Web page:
By Bonnie Finnerty
In two days we will celebrate Mother’s Day. For one day, we will honor the women in our lives for their sacrifice.
Yet today motherhood seems to be easily surrendered, traded for careers, recreation, even fears about climate change. Not only are people delaying marriage and parenthood, some are choosing to forego both. Our country, like many others, is seeing record-low birthrates, raising concerns about the impact on the future workforce, economy, and care for an aging population.
But it wasn’t always so. Not so long ago, motherhood, babies, and large families were actually embraced. I was reminded of this in the last few months as I attended several funerals of women dear to me.
Reading their obituaries, hearing their eulogies, seeing fond memories displayed on picture boards, watching dozens of family members process behind caskets— all of these moved me to reflect on how much our society has changed with regard to the vocation of motherhood.
Can we reclaim it?
Can we make it great again?
Thinking of the examples of these women gives me great hope. Their beautiful lives were beautifully celebrated by the large families they left behind.
My aunt and godmother, Florence, died in February. The physical mother of eight, the spiritual mother of so many more. Smart, holy, articulate—she wrote the most amazing handwritten notes with the most perfect penmanship in birthday cards she never failed to send on time. Her sacrificial love and joy are evidenced in the warmth of her children and grandchildren.
As her obituary stated
Florence was a devoted mother and grandmother, roles that brought her much pride and joy. She was warm, loving, comforting, sassy and sarcastic, a good listener, and always there for her family. Florence…put the needs of her family before her own.
And then there was Betty, my best friend’s mom and my second mother. Steady, loyal, resilient, and also sacrificial. Betty had four kids but still found space in her heart to love me like a daughter.Her self-discipline, organizational skills, and attention to detail would have made her an asset to any corporation, but that was not where herheart was.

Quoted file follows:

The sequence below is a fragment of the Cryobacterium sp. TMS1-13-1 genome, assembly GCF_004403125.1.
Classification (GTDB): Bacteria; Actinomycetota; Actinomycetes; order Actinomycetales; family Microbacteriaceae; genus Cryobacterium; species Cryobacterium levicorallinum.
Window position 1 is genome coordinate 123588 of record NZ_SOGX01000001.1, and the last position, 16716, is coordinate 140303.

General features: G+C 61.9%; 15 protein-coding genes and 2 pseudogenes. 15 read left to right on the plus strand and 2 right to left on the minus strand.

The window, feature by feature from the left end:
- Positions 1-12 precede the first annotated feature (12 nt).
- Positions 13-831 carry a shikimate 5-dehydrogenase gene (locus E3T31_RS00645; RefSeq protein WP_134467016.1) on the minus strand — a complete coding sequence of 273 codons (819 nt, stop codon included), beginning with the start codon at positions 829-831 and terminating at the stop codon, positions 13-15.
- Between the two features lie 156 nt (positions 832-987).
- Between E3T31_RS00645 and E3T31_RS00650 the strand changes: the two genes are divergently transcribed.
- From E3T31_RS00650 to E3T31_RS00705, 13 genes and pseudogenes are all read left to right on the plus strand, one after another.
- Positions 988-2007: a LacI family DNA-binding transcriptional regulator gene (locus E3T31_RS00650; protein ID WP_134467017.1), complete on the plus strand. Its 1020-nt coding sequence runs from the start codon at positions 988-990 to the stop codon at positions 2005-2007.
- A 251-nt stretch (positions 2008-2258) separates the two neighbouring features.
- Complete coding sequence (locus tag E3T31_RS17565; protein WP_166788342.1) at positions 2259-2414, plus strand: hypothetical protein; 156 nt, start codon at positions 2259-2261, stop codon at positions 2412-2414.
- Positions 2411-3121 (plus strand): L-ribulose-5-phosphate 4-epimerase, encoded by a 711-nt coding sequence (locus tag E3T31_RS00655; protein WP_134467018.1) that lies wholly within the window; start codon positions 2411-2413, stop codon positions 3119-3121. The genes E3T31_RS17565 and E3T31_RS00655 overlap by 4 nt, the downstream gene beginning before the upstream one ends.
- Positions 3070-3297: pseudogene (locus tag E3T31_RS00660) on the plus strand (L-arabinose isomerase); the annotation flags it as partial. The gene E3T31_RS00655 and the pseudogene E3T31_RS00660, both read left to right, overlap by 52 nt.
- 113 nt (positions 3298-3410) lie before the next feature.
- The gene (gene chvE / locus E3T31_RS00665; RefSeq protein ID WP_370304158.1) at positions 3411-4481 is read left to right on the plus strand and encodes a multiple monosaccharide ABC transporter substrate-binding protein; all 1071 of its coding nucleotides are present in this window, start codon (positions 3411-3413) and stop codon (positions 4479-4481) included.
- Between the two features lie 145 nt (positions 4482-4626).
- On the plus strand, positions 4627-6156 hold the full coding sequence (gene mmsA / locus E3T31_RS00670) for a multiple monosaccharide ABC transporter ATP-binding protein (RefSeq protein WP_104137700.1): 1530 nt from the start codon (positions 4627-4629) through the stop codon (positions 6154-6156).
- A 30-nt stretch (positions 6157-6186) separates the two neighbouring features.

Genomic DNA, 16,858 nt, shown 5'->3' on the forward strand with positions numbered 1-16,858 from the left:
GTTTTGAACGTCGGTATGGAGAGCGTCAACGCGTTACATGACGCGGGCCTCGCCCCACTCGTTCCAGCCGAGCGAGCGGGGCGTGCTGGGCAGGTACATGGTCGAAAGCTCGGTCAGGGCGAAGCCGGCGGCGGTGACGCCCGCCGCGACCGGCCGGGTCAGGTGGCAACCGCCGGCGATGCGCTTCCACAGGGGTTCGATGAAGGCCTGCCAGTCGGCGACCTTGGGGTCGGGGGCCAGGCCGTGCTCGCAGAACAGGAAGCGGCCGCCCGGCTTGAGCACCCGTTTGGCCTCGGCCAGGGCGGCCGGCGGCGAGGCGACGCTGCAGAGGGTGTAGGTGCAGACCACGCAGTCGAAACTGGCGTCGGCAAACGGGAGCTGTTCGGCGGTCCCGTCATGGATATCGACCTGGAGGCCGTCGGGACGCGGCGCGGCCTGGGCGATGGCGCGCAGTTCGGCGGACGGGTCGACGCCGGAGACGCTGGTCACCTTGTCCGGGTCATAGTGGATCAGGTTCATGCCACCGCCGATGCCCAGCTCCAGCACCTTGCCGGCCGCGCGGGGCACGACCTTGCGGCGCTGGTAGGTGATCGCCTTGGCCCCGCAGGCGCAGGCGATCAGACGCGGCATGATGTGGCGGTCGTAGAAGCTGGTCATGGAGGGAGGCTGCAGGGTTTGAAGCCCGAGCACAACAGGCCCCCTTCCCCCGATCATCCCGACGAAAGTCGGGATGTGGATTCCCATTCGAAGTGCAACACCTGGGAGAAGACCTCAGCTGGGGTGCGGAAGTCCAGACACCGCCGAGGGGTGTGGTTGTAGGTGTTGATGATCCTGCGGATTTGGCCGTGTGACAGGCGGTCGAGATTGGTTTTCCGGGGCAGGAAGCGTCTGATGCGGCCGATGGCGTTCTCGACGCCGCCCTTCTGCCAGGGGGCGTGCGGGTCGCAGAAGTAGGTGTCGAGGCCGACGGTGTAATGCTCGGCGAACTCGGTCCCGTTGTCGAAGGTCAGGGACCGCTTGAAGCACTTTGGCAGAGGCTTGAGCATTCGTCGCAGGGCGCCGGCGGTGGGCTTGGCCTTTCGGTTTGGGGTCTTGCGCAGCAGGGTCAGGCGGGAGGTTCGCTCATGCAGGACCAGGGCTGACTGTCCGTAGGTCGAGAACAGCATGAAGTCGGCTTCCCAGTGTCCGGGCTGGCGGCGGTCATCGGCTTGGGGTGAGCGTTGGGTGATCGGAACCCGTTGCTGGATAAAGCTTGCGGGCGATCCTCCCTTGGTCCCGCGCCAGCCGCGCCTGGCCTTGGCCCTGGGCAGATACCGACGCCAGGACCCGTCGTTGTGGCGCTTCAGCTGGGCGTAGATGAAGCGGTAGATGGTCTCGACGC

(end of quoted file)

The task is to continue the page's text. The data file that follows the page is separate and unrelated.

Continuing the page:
For a while she worked part-time, but her true calling was that of ‘homemaker’ and caregiver. Family was the center of her world to whom she dedicated her life. She was a devoted wife, who lovingly cared for her husband during his battle with Alzheimer’s disease. In addition, she devotedlycared for two sons who preceded her in death.
Shortly after Betty’s death, my sister-in-law’s mother passed away. Janet was the youngest of eleven children who had seven children with her husband of 65 years. She was a kind, gentle, humble person who also centered her life on family.
She graciously accepted the role of matriarch at an early age. She always put the needs of others ahead of her own. Although most people today dread the duties of being a homemaker, Janet was a consummate perfectionist.
Most recently my Aunt Rosie, also the youngest of eleven, passed away peacefully in her sleep at age 84. She excelled in everything she did. While having the highest grades in herclass, she was denied being named valedictorian because she was not going to college.
She took a job at a bank, married a man she had met when she was just 13, and went on to birth six boys in six years (no twins). Much of her life was devoted to nurturing her sons’ many educational and athletic achievements, while nurturing her own love of golf and knitting.
Between them, these four matriarchs nurtured a total of 25 children, 42 grandchildren, and 26 great-grandchildren (to date)! They made marriage and family, the fundamental cell of our society, their utmost priority.
They are my role-models, my inspiration, and my heroes. Their sacrifices were many but so were their joys. They received no awards, promotions, or pay increases for their work, yet their accomplishments are far more important than any of those things.
They recognized the greatness of the vocation of motherhood, remained open to life, and now leave a beautiful fingerprint on the world in the exceptionally good people they lovingly raised.
Let’s make motherhood great again. Let’s strengthen marriage and family and thus strengthen society. Let us not be either/or but and/both and let us celebrate, marvel in, and emulate the amazing women who have gone before us and left a beautiful legacy!